Public opposed to street, utility project
Proposed street and utility improvements on Eagle Ridge Circle and End of the Day Drive are not needed or wanted, property owners told the Park Rapids City Council at Tuesday's public hearing.
However, the council questioned if it could legally not move forward with ordering plans and specifications for the project because it is outlined in a Todd Township orderly annexation agreement from 2002. The deadline to order plans and specifications is May 1, 2012, according to the orderly annexation agreement.
No decisions were made at Tuesday's meeting but City Administrator Bill Smith has been in contact with the city's attorney and Todd Township officials about the possibility of amending or delaying the project in the agreement. The council was scheduled to meet at 3 p.m. Friday to consult with its attorney, which is after the Enterprise went to press.
"Our attorney will participate in the council meeting by phone and his advice is going to be that the city would not be defaulting on any of its obligations under the agreement should it not pass a resolution to order the plans and specifications," Smith said. "His interpretation of the agreement is that May 1 was merely a triggering date and that the city could order plans and specs on that date or thereafter and it had three years to do so."
Also, Todd Township's attorney is working with the city's attorney to make sure everyone is on the same page.
"Once we get past this little crisis of whether the city's got to act or not, the city and township needs to get together and work on something or consider amending the orderly annexation agreement," Smith said. "Then the time pressure will be off."
Tuesday's public hearing included a presentation of a proposed project for the Todd Township Phase III annexation area. Property owners were overwhelmingly opposed to the proposed project, which includes sanitary sewer and water main improvements.
City engineer Jon Olson said the proposed project is Phase III of the orderly annexation agreement. Phases I and II were completed in 2004.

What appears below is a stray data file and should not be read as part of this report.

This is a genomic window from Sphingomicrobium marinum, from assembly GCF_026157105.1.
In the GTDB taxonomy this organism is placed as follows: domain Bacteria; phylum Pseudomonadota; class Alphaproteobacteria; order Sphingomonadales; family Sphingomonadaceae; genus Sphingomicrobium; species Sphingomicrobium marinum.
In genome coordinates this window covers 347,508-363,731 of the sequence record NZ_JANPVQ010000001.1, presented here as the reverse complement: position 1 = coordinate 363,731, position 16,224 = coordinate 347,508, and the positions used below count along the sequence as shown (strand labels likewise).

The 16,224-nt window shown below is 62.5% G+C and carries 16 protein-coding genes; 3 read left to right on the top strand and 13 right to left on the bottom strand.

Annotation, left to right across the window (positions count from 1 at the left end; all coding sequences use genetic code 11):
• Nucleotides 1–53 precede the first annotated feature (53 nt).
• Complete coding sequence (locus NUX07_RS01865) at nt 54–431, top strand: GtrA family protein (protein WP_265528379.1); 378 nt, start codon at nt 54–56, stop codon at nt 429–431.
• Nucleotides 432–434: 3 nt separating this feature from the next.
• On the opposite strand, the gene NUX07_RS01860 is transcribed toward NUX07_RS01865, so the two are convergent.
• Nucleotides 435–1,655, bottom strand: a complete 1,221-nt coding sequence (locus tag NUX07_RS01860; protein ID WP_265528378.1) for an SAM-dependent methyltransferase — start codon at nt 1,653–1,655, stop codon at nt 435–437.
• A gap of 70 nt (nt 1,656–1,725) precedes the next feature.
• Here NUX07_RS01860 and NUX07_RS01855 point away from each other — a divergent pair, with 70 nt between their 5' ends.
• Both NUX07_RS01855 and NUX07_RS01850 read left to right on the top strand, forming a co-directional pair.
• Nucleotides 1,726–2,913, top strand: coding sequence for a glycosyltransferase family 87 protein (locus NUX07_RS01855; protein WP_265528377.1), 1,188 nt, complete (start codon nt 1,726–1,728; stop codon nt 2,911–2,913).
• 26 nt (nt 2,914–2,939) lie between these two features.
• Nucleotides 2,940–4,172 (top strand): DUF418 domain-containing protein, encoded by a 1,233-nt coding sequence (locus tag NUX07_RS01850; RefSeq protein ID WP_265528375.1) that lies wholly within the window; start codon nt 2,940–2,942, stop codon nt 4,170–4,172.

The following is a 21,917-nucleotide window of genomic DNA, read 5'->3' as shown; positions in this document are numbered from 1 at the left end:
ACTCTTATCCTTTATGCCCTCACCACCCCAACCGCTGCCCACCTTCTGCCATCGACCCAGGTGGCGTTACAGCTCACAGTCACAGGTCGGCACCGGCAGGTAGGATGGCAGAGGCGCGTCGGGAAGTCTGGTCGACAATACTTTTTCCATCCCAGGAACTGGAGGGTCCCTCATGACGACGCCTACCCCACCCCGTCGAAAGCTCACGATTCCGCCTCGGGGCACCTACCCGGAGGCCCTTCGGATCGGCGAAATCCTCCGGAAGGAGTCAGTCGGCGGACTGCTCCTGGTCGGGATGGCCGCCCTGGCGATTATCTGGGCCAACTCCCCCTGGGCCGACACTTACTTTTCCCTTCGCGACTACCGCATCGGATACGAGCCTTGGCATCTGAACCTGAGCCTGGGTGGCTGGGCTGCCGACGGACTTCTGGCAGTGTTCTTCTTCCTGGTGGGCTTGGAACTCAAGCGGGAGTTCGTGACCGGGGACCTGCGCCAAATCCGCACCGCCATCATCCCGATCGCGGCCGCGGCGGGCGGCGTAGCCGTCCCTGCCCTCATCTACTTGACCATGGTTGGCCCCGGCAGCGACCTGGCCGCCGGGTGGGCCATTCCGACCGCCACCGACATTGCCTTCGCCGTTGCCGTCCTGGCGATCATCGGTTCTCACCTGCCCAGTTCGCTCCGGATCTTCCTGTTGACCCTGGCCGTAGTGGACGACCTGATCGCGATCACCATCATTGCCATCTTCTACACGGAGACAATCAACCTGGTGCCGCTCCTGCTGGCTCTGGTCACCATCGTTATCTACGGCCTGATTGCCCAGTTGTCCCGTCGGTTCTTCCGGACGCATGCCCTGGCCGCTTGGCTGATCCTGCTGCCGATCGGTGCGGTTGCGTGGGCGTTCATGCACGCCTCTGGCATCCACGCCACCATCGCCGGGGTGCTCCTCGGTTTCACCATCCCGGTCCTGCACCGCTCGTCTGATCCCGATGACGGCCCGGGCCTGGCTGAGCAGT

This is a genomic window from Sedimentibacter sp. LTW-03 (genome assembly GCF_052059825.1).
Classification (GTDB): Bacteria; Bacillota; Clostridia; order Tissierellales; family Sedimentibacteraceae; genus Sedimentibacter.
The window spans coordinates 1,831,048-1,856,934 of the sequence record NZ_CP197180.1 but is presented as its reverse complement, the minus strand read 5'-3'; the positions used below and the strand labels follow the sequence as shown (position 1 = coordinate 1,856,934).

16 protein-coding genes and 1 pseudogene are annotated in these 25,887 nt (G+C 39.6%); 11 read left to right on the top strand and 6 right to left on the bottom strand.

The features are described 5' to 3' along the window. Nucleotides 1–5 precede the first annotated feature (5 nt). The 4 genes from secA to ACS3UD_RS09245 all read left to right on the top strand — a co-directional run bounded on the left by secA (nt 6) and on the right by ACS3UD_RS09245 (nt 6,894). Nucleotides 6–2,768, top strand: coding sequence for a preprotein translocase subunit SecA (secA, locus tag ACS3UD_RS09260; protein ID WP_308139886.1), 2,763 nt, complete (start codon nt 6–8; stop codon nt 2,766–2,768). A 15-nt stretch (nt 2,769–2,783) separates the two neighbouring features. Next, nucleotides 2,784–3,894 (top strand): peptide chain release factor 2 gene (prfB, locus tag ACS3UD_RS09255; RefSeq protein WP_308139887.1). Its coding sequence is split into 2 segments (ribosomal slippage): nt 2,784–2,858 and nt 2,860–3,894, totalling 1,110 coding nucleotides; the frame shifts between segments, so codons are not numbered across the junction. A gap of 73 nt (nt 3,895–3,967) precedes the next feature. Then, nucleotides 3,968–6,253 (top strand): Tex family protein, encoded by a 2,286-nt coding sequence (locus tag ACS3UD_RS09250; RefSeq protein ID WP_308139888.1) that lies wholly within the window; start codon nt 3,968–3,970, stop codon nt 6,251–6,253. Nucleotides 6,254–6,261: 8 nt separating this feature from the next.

Cost estimates for the project total $837,300 with $223,600 as the city's share and $613,700 assessable to property owners. The estimated assessment for an average 100-foot interior lot is $16,900.
Several residents in the proposed improvement area voiced opposition to the project.
Ron Jensen said he would like the council to consider delaying the project 10 years. He questioned whether the project was necessary, cost-effective and feasible.
"I'm not sure that's been answered," he said.
Tom Spahn said he was in favor of the annexation and project 10 years ago but the situation has changed with the economy.
"I hope everyone uses common sense," he said.
Janel Stewart said her family has multiple large lots and the assessments will be large.
"My concern is do we need water and sewer at this price? With the economic conditions right now, does this make sense?" she asked.
Jim Harding said he is strongly opposed.
"The costs exceed the benefits," he said.
Several residents said their water and sewer were good and switching to cit services wouldn't be an improvement.
Resident Nancy Nyhus said she is retired and the assessments would be a significant hardship.
"I'm a widow with a wonderful little house with great neighbors. There's no way I can afford this on Social Security," she said.
Dick Devine said he owns five lots in the proposed project area so he would see assessments on each lot.
"I wonder how any of you would like to be 72 and get a bill for $100,000," he told the council.
The neighborhood has a lot of retired people on fixed income, he added.
Councilmembers Paul Utke and Pat Mikesh said they saw no reason to move forward with the project.
"When people can't afford it, the city can't afford it," Mikesh said.
Councilmember Sue Tomte wondered about the annexation agreement and if the city was bound by it to move ahead with the project.
Councilmember Dave Konshok said it was important to remember that annexation isn't just about water and sewer. It's a bigger picture and a larger process, he said.
Also, the city already has $300,000 in deferred assessments along Highway 71 that will continue to be deferred until this project is completed.
Mayor Nancy Carroll was part of the annexation agreement process 10 years ago and wanted to make sure the city followed its part of the agreement.
She suggested contacting the city's attorney to have more information and then possibly re-negotiate with the township to push back the project.
The council was set to make a decision Friday afternoon.